Today’s post comes from a question sometimes asked by savvy law students: Should I borrow extra money in law school to fund a Roth IRA? My answer is unequivocally yes. In fact, I did so myself to fund a Roth IRA in my 1L and 2L years. Given that it’s usually a dumb idea to invest on margin, this may seem counterintuitive but ultimately I decided the benefits far outweighed the risks.
To be eligible to contribute to a Roth IRA, you must meet the earned income requirement. For the income to be “earned”, it must be taxable compensation (not taxable income from investments). As an example, if you have $2,000 in earned income, your maximum Roth IRA contribution for the calendar year is $2,000.
The concept of earned income is important, because often law students do not earn income while in law school. If you didn’t earn any income, funding a Roth IRA is not available to you.
Some students will be eligible as follows: (1) a 1L who worked during the Spring and Summer before law school started; (2) a 2L year who worked during the summer; and (3) a 3L who begins employment after the summer bar exam. This strategy is for 1L and 2L year. I assume the 3L students who begins working after the bar exam can fund a Roth IRA contribution from earnings.
How to fund a Roth IRA
Assuming you meet the earned income test, you are eligible to contribute up to $5,500 to a Roth IRA. During your 1L and 2L years, because you spent substantial time in law school and were presumably not working, I’m assuming that your income for those years is not much. It’s likely that you used your earned income to cover living expenses and don’t have it to contribute to a Roth IRA. It goes without saying that if you don’t need to borrow the extra money to fund a Roth IRA, you shouldn’t borrow that money. For now though, it’s only important that you earned the income to meet the eligibility test (i.e. because money is fungible, the source of funds for your Roth IRA contribution is not important).
If you don’t have the money to fund a Roth IRA, where should you get the funds? From your law school loans of course. Once your law school loans are disbursed, you can use $5,500 from the disbursement to fund your Roth IRA. The contribution is valid because you have $5,500 of earned income during the calendar year. There is nothing more for you to do. If this causes you to borrow more money under your student loans than you otherwise would, not a problem. That’s exactly what I did.
The benefits of funding while in law school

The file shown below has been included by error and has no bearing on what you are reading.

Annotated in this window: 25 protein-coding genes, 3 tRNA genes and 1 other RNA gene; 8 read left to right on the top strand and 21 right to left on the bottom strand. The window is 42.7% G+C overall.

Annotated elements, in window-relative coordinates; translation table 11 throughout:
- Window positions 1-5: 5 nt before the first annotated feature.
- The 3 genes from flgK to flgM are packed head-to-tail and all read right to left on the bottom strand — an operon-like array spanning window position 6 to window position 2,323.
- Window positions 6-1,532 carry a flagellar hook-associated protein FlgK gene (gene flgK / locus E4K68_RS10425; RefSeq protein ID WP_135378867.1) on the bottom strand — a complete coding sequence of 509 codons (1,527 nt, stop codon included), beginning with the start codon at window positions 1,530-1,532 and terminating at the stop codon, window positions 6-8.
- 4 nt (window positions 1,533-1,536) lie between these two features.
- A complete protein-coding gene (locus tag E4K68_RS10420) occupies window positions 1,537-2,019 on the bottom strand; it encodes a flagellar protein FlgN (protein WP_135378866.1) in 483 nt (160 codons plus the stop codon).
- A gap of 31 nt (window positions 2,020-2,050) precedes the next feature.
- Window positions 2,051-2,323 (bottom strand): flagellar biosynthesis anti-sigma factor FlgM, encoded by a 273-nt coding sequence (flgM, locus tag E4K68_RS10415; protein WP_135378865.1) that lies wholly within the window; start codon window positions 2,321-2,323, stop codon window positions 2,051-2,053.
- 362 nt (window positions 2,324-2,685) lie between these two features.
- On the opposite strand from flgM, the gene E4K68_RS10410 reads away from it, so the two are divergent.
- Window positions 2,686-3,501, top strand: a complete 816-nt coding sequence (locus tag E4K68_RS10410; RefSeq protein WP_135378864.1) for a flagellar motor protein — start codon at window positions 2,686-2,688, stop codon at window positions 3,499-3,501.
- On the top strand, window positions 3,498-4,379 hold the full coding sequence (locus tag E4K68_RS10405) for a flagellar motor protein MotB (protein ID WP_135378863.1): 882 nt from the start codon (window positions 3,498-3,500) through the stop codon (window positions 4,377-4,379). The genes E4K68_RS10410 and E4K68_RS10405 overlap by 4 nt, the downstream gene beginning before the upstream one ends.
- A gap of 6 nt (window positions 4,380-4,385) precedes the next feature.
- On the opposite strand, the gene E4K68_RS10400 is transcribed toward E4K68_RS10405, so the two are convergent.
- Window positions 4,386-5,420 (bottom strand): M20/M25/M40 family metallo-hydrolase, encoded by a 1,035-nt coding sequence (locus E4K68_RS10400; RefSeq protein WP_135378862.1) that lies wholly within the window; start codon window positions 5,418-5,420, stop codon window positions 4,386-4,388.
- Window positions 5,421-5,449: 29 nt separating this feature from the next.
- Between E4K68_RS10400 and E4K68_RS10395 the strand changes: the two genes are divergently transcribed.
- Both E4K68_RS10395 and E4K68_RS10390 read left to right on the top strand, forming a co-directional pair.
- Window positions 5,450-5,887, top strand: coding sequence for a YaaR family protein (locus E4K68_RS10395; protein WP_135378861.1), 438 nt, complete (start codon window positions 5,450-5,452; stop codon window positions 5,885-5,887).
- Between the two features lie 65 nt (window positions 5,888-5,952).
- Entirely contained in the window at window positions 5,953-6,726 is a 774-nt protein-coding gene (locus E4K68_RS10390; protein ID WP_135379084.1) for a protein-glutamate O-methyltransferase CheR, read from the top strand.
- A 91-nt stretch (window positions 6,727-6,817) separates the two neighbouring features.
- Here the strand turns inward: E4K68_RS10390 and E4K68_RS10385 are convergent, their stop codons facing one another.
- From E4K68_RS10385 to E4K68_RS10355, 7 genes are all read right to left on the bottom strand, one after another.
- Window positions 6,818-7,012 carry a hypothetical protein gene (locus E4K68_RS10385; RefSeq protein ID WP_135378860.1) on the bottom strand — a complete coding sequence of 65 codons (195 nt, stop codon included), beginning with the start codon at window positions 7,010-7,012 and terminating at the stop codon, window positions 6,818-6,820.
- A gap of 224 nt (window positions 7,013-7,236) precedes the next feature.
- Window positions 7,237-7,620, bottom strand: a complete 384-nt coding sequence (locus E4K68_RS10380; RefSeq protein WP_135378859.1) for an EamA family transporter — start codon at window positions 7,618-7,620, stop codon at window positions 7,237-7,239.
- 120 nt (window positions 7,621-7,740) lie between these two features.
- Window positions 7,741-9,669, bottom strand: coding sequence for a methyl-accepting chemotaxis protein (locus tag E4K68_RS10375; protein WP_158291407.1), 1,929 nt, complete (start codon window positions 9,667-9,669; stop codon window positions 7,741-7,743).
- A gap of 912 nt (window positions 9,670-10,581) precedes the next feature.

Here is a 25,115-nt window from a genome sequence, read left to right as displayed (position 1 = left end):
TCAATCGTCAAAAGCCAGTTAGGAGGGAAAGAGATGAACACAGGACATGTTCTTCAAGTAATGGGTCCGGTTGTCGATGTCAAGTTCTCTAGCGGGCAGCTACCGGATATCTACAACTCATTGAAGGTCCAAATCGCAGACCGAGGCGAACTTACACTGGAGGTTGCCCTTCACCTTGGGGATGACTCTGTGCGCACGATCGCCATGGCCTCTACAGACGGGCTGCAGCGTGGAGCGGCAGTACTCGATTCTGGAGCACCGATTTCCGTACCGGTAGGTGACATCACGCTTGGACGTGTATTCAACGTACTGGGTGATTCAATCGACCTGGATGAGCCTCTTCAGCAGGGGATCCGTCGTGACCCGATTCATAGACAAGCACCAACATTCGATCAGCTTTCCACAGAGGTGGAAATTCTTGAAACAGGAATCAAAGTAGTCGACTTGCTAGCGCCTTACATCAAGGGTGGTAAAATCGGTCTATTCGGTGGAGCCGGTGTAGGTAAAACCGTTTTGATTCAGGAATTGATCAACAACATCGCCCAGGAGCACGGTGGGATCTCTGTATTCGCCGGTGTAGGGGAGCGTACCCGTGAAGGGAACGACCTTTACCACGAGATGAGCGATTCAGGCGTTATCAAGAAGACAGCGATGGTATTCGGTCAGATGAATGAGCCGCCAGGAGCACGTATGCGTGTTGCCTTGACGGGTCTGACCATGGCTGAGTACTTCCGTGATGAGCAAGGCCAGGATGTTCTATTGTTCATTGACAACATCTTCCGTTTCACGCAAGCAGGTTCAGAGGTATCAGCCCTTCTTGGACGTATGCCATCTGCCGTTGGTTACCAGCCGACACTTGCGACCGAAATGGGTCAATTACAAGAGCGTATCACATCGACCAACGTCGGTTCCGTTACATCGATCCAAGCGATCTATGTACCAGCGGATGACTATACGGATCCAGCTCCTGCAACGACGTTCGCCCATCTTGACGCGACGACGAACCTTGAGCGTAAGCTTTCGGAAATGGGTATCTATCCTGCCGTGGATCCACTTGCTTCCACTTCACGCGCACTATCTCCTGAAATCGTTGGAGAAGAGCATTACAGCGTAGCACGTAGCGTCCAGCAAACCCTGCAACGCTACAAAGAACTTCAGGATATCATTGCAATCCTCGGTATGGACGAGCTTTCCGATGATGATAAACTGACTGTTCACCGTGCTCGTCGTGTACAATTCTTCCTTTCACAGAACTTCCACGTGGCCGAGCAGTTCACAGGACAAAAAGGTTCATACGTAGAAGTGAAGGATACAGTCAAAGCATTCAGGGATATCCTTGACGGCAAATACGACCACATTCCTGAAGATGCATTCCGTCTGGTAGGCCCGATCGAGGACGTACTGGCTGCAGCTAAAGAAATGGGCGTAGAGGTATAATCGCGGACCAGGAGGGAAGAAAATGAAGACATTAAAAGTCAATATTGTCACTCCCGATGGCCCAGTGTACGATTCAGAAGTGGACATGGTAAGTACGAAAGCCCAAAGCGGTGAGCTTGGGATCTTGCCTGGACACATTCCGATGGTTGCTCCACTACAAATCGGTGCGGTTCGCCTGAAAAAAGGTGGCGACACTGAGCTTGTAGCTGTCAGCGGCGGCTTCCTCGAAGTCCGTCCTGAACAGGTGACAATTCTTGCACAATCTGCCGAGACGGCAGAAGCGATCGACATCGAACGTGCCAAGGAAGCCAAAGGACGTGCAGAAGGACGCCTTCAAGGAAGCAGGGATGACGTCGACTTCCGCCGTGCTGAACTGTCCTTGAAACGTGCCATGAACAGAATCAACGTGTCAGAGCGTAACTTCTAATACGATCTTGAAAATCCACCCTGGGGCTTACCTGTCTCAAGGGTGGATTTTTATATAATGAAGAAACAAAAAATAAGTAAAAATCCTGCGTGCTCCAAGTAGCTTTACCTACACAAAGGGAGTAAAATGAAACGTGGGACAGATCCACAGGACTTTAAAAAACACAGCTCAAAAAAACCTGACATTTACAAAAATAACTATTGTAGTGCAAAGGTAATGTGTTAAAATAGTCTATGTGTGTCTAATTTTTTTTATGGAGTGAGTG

Roth IRA contributions are after-tax. You pay income taxes on the income in the year it’s earned. Your Roth IRA account grows tax free. Withdrawals of Roth IRA earnings after age 59.5 are tax and penalty-free. By paying taxes now, you gain tax-free growth and eventual tax-free withdrawals.
Because your income is low during 1L and 2L year, there shouldn’t be much taxes to pay on the $5,500 in earned income. The 15% tax bracket covers adjusted gross income between $9,226 and $37,450. Even a summer associate in Biglaw will not have an AGI above $37,450. So, I think it’s safe to assume that most law students will pay 15% (or less) on the $5,500 of earned income used for the Roth IRA contribution.
But therein lies the benefit of this strategy: you were already paying taxes on the earned income, which presumably went toward living expenses. But, you paid zero income taxes on the amount borrowed from the lenders under your student loans. So, no income taxes on the money received, no income taxes during growth and no income taxes upon withdrawal? It’s a triple-tax advantaged situation. The holy grail.
Cost of front-loading Roth IRA investment
But wait, there is a cost to funding your Roth IRA from extra student loans. You incur more student loan debt to fund the Roth IRA. That means the extra $5,500 borrowed may be incurring interest around 6.8% yearly. Does that negate the benefit of making the Roth IRA investment in the first place?
Not really. You’re taking advantage of a limited window (Roth IRAs can only be funded each calendar year) to front-load your investment, which you will pay back over time. You’re paying a premium to do so.
Let’s break that down: